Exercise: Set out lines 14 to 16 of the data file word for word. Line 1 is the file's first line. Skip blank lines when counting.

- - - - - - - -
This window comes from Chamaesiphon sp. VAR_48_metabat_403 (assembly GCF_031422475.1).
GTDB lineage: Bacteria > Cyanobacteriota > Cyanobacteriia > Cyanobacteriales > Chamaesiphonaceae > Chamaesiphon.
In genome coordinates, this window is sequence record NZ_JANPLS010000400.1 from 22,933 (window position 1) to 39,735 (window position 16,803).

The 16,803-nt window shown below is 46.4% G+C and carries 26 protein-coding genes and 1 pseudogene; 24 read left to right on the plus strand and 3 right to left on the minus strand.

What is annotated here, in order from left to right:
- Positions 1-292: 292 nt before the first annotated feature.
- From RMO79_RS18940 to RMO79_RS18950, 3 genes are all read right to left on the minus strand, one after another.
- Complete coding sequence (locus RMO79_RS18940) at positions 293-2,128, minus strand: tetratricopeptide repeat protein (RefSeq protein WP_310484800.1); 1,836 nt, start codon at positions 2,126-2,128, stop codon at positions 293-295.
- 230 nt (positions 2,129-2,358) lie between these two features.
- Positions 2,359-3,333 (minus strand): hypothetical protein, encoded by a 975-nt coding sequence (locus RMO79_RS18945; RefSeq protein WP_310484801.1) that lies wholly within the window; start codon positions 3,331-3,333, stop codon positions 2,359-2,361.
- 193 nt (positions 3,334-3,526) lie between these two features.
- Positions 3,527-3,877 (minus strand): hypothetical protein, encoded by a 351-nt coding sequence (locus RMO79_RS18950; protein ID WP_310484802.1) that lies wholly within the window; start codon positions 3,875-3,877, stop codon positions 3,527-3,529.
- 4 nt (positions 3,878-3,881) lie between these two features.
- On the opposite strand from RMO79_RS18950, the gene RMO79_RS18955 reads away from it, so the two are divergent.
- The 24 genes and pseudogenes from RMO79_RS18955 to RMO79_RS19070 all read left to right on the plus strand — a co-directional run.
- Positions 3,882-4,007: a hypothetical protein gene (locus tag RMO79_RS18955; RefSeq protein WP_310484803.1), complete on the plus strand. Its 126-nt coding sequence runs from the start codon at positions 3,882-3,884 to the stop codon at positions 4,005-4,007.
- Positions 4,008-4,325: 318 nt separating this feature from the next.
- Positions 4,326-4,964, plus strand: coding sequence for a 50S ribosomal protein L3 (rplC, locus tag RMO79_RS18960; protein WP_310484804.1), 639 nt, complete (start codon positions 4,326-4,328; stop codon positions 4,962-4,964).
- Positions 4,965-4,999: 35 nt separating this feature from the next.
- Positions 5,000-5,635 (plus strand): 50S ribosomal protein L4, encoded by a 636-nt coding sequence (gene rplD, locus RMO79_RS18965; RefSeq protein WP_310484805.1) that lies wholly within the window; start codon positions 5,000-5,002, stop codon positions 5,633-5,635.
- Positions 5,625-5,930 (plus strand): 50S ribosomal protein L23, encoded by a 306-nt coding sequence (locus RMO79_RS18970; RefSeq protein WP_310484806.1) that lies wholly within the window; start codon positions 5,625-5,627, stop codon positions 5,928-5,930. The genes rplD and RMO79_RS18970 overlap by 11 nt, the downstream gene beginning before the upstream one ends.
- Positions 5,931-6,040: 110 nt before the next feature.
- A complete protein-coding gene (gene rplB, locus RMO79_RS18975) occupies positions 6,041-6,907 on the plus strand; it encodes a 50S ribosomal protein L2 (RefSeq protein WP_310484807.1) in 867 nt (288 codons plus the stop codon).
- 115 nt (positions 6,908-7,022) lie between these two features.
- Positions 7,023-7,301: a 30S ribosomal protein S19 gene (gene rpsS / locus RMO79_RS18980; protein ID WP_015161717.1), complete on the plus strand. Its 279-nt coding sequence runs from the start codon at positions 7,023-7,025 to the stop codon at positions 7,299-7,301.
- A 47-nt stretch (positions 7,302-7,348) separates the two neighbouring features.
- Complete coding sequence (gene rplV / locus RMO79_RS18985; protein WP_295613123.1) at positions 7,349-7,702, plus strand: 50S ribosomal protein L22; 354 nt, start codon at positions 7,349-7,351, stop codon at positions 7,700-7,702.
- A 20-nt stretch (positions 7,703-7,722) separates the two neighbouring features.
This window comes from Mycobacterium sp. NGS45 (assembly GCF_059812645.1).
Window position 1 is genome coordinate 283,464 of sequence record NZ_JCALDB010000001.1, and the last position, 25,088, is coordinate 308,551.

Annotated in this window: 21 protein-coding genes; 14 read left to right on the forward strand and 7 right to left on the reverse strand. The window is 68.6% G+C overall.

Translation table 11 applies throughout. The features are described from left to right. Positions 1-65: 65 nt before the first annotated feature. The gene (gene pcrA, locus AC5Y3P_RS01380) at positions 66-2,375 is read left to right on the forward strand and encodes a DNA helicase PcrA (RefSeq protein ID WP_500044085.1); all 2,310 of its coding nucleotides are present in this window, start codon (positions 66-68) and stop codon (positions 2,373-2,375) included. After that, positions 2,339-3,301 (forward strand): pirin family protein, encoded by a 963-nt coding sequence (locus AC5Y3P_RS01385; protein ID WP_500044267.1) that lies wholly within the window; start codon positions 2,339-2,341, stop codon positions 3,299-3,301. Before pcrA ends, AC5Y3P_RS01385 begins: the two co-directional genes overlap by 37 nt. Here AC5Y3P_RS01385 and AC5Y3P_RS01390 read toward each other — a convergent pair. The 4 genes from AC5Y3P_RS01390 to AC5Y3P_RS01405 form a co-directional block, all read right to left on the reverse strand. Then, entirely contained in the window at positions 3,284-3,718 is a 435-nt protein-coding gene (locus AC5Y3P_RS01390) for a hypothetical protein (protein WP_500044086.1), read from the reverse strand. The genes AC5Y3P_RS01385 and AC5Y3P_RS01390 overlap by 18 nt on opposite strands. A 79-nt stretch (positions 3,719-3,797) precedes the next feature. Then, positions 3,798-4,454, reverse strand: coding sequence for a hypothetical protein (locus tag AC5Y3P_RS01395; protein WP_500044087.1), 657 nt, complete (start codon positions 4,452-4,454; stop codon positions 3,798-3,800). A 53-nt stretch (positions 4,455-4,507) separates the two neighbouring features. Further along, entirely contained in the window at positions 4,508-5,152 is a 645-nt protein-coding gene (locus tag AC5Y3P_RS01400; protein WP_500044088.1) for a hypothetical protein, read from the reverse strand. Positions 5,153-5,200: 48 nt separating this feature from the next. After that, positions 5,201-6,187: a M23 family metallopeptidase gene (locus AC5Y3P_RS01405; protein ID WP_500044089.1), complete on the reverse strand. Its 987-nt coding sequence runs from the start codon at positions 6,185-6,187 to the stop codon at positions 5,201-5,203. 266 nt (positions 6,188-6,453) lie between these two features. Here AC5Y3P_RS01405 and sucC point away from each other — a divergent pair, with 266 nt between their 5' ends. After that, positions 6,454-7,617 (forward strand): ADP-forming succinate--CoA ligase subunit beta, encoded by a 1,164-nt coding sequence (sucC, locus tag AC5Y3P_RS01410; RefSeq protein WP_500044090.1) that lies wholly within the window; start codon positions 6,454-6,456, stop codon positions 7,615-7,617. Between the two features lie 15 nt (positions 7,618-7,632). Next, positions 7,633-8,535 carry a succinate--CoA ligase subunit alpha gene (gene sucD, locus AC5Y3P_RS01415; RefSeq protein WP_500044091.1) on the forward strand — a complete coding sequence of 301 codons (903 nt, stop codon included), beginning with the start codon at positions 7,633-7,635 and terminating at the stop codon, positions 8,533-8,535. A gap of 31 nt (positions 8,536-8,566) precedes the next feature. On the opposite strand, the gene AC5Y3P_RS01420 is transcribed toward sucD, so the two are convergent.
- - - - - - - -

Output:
- On the opposite strand from RMO79_RS18950, the gene RMO79_RS18955 reads away from it, so the two are divergent.
- The 24 genes and pseudogenes from RMO79_RS18955 to RMO79_RS19070 all read left to right on the plus strand — a co-directional run.
- Positions 3,882-4,007: a hypothetical protein gene (locus tag RMO79_RS18955; RefSeq protein WP_310484803.1), complete on the plus strand. Its 126-nt coding sequence runs from the start codon at positions 3,882-3,884 to the stop codon at positions 4,005-4,007.